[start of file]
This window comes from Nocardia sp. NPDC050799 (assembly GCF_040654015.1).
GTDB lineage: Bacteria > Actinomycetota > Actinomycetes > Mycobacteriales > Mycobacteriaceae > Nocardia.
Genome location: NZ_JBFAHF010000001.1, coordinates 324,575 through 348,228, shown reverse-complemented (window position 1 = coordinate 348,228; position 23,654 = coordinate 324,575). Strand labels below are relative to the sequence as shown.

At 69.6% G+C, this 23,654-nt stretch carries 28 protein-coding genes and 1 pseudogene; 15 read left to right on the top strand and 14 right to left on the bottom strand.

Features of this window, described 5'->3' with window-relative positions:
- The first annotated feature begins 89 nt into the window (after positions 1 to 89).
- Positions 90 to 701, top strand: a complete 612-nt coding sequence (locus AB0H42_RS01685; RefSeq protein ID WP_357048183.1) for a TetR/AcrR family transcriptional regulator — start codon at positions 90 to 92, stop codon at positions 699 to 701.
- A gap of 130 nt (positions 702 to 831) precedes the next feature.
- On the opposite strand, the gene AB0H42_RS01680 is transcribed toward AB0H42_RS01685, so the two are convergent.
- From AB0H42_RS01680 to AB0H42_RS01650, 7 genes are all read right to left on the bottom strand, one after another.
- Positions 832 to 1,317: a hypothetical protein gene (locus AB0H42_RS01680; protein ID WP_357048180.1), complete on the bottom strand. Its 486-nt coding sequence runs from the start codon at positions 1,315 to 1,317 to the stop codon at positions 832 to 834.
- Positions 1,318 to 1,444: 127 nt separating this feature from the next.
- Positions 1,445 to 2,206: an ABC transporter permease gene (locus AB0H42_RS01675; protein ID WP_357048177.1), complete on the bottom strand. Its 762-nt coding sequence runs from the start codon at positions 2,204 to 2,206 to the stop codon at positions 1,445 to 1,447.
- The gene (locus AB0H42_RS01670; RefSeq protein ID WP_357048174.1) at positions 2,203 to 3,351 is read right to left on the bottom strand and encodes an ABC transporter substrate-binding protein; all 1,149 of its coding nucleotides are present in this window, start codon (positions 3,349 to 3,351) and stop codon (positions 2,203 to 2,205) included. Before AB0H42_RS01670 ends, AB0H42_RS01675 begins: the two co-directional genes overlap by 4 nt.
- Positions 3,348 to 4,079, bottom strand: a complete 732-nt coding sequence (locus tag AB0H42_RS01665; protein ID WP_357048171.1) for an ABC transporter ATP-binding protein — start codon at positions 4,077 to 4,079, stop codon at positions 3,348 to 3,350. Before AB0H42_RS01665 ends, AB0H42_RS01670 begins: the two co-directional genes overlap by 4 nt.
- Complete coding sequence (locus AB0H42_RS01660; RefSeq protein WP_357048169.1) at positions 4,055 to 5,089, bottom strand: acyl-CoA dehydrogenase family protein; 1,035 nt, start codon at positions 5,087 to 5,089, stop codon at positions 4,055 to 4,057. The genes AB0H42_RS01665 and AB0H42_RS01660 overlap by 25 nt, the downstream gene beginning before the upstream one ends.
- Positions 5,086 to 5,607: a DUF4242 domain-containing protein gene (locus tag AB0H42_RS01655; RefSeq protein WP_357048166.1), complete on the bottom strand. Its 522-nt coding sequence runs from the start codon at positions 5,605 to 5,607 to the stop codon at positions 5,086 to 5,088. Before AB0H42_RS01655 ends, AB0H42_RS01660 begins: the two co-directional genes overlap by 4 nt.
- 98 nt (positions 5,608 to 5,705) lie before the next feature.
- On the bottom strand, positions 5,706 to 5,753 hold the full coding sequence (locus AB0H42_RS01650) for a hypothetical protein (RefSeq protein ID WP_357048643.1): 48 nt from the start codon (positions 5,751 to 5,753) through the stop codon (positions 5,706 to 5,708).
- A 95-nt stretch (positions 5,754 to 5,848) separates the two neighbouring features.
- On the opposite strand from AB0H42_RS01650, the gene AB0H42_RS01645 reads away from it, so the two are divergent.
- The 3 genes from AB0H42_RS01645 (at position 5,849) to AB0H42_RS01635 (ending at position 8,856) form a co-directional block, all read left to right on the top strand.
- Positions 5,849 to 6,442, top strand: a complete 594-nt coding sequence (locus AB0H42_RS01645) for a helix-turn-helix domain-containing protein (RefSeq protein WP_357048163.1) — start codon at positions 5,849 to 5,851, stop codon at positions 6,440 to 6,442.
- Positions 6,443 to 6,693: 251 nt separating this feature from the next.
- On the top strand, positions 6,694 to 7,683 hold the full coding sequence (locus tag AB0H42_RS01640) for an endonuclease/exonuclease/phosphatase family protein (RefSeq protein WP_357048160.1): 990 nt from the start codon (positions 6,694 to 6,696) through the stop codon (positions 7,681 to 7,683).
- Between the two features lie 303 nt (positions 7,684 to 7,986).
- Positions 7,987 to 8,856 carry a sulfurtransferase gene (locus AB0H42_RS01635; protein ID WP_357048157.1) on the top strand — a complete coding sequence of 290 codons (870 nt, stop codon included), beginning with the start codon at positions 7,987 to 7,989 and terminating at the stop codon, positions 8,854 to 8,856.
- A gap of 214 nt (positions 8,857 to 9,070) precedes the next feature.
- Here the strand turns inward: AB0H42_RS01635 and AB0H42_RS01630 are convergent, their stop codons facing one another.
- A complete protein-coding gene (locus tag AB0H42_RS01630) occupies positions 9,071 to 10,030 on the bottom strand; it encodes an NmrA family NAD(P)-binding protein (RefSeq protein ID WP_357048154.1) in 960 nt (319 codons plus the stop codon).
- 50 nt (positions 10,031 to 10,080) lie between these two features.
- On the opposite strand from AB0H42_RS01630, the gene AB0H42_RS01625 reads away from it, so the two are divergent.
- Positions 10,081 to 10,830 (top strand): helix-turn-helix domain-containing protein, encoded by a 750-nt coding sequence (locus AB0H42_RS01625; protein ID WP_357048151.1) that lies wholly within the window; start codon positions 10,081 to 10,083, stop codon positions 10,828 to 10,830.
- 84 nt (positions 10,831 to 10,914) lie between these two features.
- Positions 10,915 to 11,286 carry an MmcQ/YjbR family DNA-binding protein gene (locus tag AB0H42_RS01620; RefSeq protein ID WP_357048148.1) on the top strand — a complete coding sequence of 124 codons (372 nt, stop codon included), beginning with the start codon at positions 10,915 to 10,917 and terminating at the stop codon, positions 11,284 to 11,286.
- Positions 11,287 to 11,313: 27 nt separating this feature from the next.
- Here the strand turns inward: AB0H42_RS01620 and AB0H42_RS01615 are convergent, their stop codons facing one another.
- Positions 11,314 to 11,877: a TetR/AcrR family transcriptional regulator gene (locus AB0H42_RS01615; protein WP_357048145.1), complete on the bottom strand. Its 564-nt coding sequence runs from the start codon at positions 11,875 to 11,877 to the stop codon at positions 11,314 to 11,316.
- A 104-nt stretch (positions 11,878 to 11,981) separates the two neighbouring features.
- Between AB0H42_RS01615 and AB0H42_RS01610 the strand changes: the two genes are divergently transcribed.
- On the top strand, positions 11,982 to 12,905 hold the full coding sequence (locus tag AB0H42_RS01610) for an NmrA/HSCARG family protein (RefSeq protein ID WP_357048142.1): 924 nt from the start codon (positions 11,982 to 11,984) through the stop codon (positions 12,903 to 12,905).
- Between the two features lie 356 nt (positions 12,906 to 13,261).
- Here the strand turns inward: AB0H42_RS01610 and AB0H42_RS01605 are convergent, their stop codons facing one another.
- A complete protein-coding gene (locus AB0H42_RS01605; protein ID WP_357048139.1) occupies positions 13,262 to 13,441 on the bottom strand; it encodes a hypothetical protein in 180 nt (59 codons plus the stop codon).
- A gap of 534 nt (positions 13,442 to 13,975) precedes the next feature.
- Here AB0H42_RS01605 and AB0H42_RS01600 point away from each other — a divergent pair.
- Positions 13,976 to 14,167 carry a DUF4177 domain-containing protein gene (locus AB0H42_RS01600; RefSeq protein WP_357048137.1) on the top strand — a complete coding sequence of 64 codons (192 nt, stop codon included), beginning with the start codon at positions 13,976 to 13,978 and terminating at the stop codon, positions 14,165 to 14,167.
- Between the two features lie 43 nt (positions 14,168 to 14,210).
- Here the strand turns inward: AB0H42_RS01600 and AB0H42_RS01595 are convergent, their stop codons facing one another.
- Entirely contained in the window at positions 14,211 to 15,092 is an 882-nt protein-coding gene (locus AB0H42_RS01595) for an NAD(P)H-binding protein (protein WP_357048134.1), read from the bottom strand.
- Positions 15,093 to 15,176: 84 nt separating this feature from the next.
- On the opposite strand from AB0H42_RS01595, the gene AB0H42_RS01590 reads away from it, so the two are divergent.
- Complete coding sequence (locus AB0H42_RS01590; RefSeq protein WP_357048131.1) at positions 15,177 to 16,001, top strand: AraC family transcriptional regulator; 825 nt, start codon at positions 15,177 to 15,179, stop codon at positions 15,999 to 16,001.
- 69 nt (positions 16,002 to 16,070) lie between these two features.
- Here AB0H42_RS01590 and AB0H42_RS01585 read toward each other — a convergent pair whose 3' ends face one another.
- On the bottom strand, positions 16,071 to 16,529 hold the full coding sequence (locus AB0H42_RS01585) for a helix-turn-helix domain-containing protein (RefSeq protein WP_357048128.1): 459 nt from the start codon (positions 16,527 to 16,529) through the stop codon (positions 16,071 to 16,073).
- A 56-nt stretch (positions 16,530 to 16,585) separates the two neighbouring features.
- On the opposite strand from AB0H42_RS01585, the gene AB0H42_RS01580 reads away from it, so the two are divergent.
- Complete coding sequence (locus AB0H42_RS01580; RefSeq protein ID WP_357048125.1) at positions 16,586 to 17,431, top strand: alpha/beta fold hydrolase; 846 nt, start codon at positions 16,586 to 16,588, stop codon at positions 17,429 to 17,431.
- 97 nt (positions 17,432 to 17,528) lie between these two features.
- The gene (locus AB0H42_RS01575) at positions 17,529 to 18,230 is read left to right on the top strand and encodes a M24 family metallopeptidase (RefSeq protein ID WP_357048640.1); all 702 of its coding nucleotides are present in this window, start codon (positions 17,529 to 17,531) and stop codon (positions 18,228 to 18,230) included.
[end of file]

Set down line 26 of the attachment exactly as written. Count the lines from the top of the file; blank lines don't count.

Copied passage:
- Between the two features lie 303 nt (positions 7,684 to 7,986).